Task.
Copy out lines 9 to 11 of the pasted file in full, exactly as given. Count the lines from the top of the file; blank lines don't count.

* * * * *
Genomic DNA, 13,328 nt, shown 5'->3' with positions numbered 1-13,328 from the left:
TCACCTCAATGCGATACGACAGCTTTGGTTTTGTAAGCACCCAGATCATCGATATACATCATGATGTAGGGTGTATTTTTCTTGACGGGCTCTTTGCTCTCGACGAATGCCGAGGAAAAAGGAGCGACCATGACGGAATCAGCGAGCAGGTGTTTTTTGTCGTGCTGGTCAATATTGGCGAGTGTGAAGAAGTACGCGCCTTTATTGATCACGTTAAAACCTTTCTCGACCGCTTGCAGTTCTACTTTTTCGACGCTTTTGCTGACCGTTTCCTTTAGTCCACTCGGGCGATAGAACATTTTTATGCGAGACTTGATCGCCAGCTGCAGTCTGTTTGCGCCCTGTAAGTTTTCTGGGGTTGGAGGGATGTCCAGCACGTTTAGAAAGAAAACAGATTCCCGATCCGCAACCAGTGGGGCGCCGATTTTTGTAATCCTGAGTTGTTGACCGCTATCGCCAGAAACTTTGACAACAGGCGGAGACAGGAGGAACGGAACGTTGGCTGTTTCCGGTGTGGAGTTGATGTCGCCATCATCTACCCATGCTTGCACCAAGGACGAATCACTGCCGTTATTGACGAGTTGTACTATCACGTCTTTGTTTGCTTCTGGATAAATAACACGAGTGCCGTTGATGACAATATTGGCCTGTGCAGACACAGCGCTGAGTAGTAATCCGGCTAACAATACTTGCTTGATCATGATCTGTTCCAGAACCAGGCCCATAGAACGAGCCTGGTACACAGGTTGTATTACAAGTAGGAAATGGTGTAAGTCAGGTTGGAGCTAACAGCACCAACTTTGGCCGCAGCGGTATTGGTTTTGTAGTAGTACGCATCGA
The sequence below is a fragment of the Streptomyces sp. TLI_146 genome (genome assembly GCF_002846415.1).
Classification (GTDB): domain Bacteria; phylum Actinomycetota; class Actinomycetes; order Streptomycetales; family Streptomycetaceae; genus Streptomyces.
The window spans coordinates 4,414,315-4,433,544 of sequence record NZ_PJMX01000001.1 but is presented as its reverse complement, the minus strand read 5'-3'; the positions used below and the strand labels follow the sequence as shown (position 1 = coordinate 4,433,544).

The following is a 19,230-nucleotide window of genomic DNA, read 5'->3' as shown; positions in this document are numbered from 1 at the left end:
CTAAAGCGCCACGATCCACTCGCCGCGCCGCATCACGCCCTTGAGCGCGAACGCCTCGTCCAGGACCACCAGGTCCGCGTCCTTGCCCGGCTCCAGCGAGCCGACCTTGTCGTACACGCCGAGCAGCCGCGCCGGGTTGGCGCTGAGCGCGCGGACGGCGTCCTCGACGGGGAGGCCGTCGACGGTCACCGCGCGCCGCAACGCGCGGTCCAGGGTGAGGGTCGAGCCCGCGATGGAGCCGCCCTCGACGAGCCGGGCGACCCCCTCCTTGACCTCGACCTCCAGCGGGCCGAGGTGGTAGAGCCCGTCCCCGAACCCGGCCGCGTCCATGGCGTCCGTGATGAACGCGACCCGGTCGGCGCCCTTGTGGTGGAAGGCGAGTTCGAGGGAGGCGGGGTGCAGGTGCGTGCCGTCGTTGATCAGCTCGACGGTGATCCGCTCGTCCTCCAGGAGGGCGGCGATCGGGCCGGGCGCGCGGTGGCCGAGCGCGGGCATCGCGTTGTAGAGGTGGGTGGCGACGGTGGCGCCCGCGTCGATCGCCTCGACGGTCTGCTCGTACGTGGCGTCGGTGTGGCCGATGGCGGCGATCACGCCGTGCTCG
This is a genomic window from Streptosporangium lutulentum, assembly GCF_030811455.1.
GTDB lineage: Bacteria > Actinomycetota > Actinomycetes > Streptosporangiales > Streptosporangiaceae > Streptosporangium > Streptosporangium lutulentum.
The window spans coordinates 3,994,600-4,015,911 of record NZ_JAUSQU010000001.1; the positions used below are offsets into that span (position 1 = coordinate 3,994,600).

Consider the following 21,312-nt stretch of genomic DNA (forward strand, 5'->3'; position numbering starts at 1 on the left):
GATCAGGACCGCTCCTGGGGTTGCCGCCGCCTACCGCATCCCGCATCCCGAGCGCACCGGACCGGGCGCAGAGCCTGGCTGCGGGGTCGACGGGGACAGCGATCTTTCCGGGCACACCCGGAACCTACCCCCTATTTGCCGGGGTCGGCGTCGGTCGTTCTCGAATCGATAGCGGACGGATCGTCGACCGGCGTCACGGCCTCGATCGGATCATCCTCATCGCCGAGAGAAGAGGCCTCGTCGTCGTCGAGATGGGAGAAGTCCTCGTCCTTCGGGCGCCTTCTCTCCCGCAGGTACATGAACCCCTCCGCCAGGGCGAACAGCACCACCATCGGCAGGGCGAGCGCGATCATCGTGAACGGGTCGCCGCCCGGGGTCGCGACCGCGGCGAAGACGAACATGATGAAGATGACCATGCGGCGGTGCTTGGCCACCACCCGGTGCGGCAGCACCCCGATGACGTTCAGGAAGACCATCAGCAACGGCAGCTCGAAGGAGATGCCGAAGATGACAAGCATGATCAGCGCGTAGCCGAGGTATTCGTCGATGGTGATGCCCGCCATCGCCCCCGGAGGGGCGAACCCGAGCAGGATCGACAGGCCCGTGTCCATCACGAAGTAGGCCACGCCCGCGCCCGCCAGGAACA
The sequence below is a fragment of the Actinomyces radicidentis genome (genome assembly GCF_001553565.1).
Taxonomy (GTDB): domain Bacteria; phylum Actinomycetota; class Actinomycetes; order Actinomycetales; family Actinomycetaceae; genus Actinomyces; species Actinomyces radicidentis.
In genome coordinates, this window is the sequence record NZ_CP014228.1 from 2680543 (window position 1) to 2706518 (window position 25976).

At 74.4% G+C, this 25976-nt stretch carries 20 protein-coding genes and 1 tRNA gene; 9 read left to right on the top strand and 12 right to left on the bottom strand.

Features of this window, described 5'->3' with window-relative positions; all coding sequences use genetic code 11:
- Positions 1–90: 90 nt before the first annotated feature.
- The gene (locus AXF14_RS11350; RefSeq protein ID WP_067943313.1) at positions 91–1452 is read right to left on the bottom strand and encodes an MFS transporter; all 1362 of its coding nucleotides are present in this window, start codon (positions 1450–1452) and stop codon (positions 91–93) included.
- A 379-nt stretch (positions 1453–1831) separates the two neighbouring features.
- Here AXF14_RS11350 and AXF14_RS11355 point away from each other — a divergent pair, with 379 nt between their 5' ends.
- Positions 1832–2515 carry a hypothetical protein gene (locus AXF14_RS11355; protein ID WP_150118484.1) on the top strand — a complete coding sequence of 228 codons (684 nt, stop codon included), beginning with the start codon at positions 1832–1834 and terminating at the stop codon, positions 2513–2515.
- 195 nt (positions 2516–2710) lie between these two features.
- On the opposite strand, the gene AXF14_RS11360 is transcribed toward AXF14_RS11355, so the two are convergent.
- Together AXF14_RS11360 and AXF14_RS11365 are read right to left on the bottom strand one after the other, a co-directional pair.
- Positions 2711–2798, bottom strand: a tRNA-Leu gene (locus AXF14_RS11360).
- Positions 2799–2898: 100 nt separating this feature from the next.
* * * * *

GTDB lineage: Bacteria > Actinomycetota > Actinomycetes > Streptosporangiales > Streptosporangiaceae > Streptosporangium > Streptosporangium lutulentum.
The window spans coordinates 3,994,600-4,015,911 of record NZ_JAUSQU010000001.1; the positions used below are offsets into that span (position 1 = coordinate 3,994,600).

Consider the following 21,312-nt stretch of genomic DNA (forward strand, 5'->3'; position numbering starts at 1 on the left):